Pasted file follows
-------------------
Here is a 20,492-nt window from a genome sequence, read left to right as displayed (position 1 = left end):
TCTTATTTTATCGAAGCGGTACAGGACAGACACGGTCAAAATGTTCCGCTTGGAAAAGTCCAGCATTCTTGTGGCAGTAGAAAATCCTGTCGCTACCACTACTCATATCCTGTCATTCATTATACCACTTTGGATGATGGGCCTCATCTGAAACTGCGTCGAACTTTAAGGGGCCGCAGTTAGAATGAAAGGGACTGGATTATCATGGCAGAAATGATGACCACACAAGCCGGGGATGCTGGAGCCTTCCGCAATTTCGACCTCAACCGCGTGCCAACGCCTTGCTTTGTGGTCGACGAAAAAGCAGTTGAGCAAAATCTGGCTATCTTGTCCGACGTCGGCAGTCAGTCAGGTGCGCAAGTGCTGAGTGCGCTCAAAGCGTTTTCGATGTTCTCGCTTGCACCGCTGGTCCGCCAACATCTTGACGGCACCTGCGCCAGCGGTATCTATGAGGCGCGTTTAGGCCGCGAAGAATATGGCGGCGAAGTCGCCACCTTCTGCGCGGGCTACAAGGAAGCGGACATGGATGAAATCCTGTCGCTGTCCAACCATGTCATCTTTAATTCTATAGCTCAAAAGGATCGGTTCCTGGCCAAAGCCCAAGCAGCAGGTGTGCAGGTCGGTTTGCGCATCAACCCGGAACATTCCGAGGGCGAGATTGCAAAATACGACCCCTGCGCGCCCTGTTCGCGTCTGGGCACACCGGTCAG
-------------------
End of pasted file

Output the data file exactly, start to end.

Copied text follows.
Here is a 20,492-nt window from a genome sequence, read left to right as displayed (position 1 = left end):
TCTTATTTTATCGAAGCGGTACAGGACAGACACGGTCAAAATGTTCCGCTTGGAAAAGTCCAGCATTCTTGTGGCAGTAGAAAATCCTGTCGCTACCACTACTCATATCCTGTCATTCATTATACCACTTTGGATGATGGGCCTCATCTGAAACTGCGTCGAACTTTAAGGGGCCGCAGTTAGAATGAAAGGGACTGGATTATCATGGCAGAAATGATGACCACACAAGCCGGGGATGCTGGAGCCTTCCGCAATTTCGACCTCAACCGCGTGCCAACGCCTTGCTTTGTGGTCGACGAAAAAGCAGTTGAGCAAAATCTGGCTATCTTGTCCGACGTCGGCAGTCAGTCAGGTGCGCAAGTGCTGAGTGCGCTCAAAGCGTTTTCGATGTTCTCGCTTGCACCGCTGGTCCGCCAACATCTTGACGGCACCTGCGCCAGCGGTATCTATGAGGCGCGTTTAGGCCGCGAAGAATATGGCGGCGAAGTCGCCACCTTCTGCGCGGGCTACAAGGAAGCGGACATGGATGAAATCCTGTCGCTGTCCAACCATGTCATCTTTAATTCTATAGCTCAAAAGGATCGGTTCCTGGCCAAAGCCCAAGCAGCAGGTGTGCAGGTCGGTTTGCGCATCAACCCGGAACATTCCGAGGGCGAGATTGCAAAATACGACCCCTGCGCGCCCTGTTCGCGTCTGGGCACACCGGTCAG